In addition to the areas that the Habsburgs inherited after the death of Ludwig II , other areas were also joined to the Austrian Habsburg monarchy between 1526 and 1804. Some were conquered by the Ottoman Empire , others were acquired after the Spanish Habsburgs died out. Galicia came to the House of Austria through the partition of Poland . The Grand Duchy of Tuscany , the Duchy of Parma and the Duchy of Modena were temporarily ruled by the Habsburgs (as secundogenitures ), but did not form part of their monarchy, which was mostly ruled from Vienna.
- Comment column sorts according to the time of acquisition
|country||Capital||ethnicities||religion||Remarks||coat of arms|
|Military border||no||Croats , Germans , Serbs , Hungarians||Serbian Orthodox , Roman Catholic , Lutheran||from the 16th century border zone under military law to ward off the Turkish threat ; initially from Inner Austria , after 1750 administered from Vienna. 1849 own crown land as Serbian Vojvodina , later integrated in Hungary and Croatia-Slavonia (both Transleithania)||-|
|Duchy of Milan||Milan||Italian||Roman Catholic||Taken over by the Spanish Habsburgs during the War of the Spanish Succession. 1713–1792 part of the Austrian Habsburg monarchy, also 1815–1859 in the Kingdom of Lombardy-Venetia , 1851 its own crown land Lombardy ; 1859 (Solferino / Peace of Villafranca ) to France (1861 Italy )|
|Austrian Netherlands||Brussels||Flemings , Walloons||Roman Catholic, Calvinist||Taken over by the Spanish Habsburgs during the War of the Spanish Succession. 1713–1792 part of the Austrian Habsburg monarchy, then annexed by France ; 1815 to the Kingdom of the United Netherlands ; 1830 independent as the Kingdom of Belgium|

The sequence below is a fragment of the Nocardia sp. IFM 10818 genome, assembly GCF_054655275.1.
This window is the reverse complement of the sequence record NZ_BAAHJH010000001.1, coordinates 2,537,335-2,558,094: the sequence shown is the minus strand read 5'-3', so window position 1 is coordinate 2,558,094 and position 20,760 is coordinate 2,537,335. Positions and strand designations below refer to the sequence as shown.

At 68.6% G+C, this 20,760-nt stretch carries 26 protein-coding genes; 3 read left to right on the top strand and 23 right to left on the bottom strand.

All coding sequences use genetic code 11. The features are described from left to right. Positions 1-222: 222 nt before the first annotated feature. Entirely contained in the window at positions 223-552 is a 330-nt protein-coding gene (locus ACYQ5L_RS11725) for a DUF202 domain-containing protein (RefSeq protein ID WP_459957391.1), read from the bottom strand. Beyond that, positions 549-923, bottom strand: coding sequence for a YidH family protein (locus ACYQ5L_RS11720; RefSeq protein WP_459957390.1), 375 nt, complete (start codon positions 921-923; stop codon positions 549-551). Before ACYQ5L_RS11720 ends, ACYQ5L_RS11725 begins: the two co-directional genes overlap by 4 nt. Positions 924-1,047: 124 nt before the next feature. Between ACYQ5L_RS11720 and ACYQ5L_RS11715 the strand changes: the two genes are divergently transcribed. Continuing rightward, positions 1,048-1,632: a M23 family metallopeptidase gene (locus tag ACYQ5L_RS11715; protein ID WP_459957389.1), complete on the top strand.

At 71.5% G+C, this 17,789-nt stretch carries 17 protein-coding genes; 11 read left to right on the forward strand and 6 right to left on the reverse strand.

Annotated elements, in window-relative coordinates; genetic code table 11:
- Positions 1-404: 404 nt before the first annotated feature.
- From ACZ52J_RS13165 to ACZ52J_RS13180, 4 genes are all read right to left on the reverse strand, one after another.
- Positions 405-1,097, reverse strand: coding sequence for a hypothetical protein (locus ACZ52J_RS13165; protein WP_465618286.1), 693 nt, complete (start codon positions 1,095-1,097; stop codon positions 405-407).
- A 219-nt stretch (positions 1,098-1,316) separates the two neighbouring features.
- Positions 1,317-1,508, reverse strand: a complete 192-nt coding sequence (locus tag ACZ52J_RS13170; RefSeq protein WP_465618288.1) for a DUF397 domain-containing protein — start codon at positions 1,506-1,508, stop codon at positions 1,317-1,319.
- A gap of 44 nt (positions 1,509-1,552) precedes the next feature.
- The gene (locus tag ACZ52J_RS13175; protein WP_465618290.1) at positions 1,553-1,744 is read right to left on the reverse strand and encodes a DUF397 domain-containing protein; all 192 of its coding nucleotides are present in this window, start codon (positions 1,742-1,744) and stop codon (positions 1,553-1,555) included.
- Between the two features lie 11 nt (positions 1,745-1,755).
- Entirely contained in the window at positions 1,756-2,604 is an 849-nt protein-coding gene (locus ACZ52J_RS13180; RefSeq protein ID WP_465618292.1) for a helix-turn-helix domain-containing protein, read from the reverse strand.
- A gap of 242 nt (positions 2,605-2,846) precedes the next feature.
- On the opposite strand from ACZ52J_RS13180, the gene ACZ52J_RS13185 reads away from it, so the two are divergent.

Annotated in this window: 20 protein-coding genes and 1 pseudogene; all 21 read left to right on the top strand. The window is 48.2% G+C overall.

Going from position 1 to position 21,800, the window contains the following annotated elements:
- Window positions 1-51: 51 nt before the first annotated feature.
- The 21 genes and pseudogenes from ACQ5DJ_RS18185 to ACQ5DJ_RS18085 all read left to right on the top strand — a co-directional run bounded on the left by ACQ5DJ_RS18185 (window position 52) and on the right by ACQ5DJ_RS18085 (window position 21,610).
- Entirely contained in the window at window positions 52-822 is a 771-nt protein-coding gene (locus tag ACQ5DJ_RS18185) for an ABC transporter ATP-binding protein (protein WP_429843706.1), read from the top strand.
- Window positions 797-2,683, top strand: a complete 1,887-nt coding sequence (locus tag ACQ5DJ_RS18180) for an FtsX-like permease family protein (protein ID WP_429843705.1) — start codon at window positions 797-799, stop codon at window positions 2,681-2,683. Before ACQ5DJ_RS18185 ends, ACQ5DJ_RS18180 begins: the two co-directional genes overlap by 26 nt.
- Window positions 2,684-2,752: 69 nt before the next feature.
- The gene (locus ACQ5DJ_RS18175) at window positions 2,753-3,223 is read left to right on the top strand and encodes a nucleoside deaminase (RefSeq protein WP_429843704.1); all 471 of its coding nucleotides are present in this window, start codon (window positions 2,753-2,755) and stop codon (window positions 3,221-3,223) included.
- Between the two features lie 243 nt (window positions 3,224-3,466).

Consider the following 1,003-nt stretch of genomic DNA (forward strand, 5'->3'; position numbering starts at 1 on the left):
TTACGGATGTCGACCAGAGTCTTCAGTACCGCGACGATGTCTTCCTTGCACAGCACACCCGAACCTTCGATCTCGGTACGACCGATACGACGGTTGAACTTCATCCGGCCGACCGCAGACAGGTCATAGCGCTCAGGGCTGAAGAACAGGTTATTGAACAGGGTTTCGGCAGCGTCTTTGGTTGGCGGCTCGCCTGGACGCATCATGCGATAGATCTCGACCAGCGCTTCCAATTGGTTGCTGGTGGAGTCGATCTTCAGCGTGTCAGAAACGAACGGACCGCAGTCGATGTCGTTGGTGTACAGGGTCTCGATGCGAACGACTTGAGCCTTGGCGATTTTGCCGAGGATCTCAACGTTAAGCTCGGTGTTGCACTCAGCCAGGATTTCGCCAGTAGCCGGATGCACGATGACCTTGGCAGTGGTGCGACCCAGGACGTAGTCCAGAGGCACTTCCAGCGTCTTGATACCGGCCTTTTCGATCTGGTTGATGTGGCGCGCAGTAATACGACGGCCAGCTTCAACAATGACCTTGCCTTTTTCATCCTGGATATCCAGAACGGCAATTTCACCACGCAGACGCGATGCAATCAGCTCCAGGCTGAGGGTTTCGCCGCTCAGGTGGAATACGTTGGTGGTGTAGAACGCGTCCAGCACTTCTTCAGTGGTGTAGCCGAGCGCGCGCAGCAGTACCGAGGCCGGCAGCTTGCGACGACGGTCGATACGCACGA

|Kingdom of Sardinia||Cagliari||Italian||Roman Catholic||Taken over by the Spanish Habsburgs during the War of the Spanish Succession. 1713–1720 part of the Austrian Habsburg monarchy, then exchanged for Sicily.|
|Serbia||Belgrade||Serbs, Croats, Bosniaks||Serbian Orthodox, Roman Catholic, Sunni Islam||Northern Serbia conquered by the Ottoman Empire. 1718–1739 under the Habsburgs, at the military border|
|Little Wallachia||Craiova||Romanians||romanian orthodox||Conquered by the Ottoman Empire. 1718–1739 Habsburg|
|Kingdom of Naples / Kingdom of Sicily||Naples||Italian||Roman Catholic||Taken over by the Spanish Habsburgs during the War of the Spanish Succession. Naples, occupied by Austria since 1707, belonged to Austria from 1713–1735; Sicily, received from the House of Savoy in exchange for the Kingdom of Sardinia, was part of the Austrian Habsburg monarchy from 1720–1735; both returned to the now Bourbon Spain in 1735|
|Kingdom of Galicia (and Lodomeria)||Lviv||Poles , Ruthenians (= Ukrainians )||Greek Catholic , Roman Catholic, Jewish||Acquired during the first partition of Poland in 1772. 1867–1918 near Cisleithanien|
|Bucovina||Chernivtsi||Ruthenians, Romanians, Germans||Romanian Orthodox, Roman Catholic, Jewish||Acquired in 1775 by the Ottoman vassals - the Principality of Moldova . 1775–1786 under military administration, then part of the Kingdom of Galicia and Lodomeria. 1849 own crown land. 1867–1918 near Cisleithanien|
|Kingdom of Dalmatia||Zara||Croatians, Italians||Roman Catholic||1797 in the Peace of Campo Formio to Austria; 1805–1814 kgr. France ( Illyrian provinces ), 1814–1849 with the Austrian kgr. Illyria , from 1867 crown land (near Cisleithanien ); 1918 to Yugoslavia|
|Veneto||Venice||Italian||Roman Catholic||Acquired in 1797 with the Peace of Campo Formio until 1805 ( Peace of Preßburg ), 1805–1814 to the Kingdom of Italy and 1809–1814 to the Empire of France ( Illyrian Provinces ), 1815–1866 part of the Empire of Austria, with the Duchy of Milan to the Kingdom of Lombardy. Veneto united. 1851 own crown land; 1866 ( Peace of Vienna ) to Italy|
|Kingdom of Lombardy-Veneto||Milan||Italian||Roman Catholic||Formed in 1815 from the Duchy of Milan and Veneto, in 1851 two crown lands Lombardy and Veneto|